dialogue was quite witty, the stars were attractive and gave very
believable performances (my friend said that she was so drawn into it
that she forgot those people were just acting and weren't really living
the life of the characters). The story had the audience empathize with
the situation and all those involved, with lightened bits of humour
intermixed with sad/dramatic parts throughout.
What captivated me the most was how beautifully filmed each scene was (in that respect, it reminded me of House of Flying Daggers). The stunning cinematography, vivid colours were all so carefully planned. In every frame, I can envision a beautiful photograph which can be composed from it.
The score was also very good and added to the mood of the film.
Go see it if you have the opportunity, you will not be disappointed (oh, might want to bring some Kleenex tho').
oh, and since it was at TIFF, Deepa spoke a few words (she appears to be very down to earth and sincere) and the cast was also present (John Abraham and Lisa Ray are absolutely gorgeous but very modest and subtle). These people did such a fabulous job, but remain so approachable and true. Am so proud of them!!!!
In 2001, well-regarded Iranian director Majid Majidi came out with
Baran, a film about a young girl forced to pretend to be a boy in order
to bring money to her immigrant Afghani family, living illegally in
Iran and not permitted to work. Baran means 'rain' in Farsi, and the
allegory of water was a very important one thematically within the
Baran was later thematically pilfered by a less successful film, Osama, which dealt with the harsh reality of an anti-feminist Taliban in Afghanistan, where a girl is caught pretending to be a boy by the Taliban regime, and the horrible consequences of her actions - only committed for the purpose of survival.
Water is similar to both of these films on several thematic levels. Deepa Mehta finishes he trilogy on a powerful note. She gives us the story of two women, each trying to discover a sense of self-worth and purpose while trapped in a seemingly endless life of forced confinement. she also gives us the story of a woman who is not only trying to keep her faith but understand it, and a man who is looking for change in a world of stagnation and traditionalism.
The feminist ideal is a prominent one, as is survival against the harshest of odds. Inhumanity on one level contrasted against the theme of renewal, both physically and spiritually - the essence of water, the ever-moving, indispersable, and essential aspect of life itself. But Water succeeds on the level of Baran - unlike Osama, which preaches incessantly, hitting you over the head with its point until your concussed with what the director has to say. Water, like Baran, is subtle, preferring to let the human side of the story tell you what you need to know, and showing us the necessity for change, for hope, for unbroken faith, without holding our hands through the process.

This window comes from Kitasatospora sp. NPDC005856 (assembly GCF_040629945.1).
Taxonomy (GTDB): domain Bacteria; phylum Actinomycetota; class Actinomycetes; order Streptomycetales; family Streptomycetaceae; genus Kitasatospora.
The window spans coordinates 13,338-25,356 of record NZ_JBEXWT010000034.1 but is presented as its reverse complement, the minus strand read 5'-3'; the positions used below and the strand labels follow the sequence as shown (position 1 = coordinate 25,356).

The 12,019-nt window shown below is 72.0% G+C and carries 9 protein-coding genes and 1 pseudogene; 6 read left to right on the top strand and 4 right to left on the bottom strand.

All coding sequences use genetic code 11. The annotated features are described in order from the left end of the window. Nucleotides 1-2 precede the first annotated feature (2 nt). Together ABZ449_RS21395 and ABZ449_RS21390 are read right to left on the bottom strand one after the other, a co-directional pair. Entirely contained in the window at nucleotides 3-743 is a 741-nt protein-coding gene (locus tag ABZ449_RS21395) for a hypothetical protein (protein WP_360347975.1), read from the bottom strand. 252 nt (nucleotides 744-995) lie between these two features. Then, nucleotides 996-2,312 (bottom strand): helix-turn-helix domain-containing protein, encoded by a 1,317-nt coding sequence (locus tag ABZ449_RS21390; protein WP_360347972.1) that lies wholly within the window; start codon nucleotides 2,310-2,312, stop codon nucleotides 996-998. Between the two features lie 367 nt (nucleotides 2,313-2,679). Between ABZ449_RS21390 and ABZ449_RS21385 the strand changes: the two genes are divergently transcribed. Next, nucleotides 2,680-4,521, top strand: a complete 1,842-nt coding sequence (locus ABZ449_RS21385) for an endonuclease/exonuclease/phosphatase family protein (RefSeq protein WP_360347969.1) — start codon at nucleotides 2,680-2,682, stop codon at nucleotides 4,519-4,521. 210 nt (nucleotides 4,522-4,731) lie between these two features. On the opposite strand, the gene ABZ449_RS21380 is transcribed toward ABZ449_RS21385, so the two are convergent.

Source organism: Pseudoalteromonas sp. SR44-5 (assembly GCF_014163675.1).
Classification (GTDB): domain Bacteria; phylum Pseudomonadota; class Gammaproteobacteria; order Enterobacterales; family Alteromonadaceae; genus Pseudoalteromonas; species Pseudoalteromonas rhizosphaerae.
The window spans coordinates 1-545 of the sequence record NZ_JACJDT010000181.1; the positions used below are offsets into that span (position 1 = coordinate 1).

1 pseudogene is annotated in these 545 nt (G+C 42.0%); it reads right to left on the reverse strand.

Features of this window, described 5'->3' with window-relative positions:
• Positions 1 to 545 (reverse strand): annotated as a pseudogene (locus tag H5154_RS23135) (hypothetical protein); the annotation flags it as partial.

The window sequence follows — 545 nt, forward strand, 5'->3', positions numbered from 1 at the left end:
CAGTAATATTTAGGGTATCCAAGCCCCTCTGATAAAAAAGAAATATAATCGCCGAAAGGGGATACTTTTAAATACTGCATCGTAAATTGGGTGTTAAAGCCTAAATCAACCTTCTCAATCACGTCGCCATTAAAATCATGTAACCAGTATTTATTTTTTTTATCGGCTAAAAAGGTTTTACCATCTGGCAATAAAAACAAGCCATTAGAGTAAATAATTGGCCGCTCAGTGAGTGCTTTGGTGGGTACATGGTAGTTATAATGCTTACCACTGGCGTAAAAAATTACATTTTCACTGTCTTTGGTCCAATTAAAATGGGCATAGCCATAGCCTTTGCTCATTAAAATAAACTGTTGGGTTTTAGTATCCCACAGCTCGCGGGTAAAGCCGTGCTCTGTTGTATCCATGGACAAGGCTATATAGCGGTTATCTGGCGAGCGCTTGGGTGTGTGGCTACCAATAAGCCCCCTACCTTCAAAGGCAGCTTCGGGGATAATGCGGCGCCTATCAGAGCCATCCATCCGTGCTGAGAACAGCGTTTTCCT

Mehta has given us a very successful film. What struck me most about this film was that the subject matter is one that the Western world would likely exclaim as being incomprehensible - that of widows being thought of as untouchable, and spiritual pollution (as though it was their will that their husbands die on them...) - and yet so much of the Western World exists in this film. This is not merely an Eastern film that we should look at and cluck our tongues, saying 'those crazy Indians!' These issues exist in our back yards - the ill treatment of foreigners, of neighbours, of our own peoples.
This film is very heavy, but there is a light side to it - the message of Ghandi, and the promise of renewal of spirit. That faith is not something to twist to your own beliefs, but something for your beliefs to be twisted to. We are constantly reminded of Ghandi's teachings - but we are never preached to. Instead, Ghandi could almost be an absent narrator - his voice is only heard for a brief instant near the end of the film - instead we hear his voice through the voice of Narayan, who is the avatar of Ghandi in the film, and the avatar of change.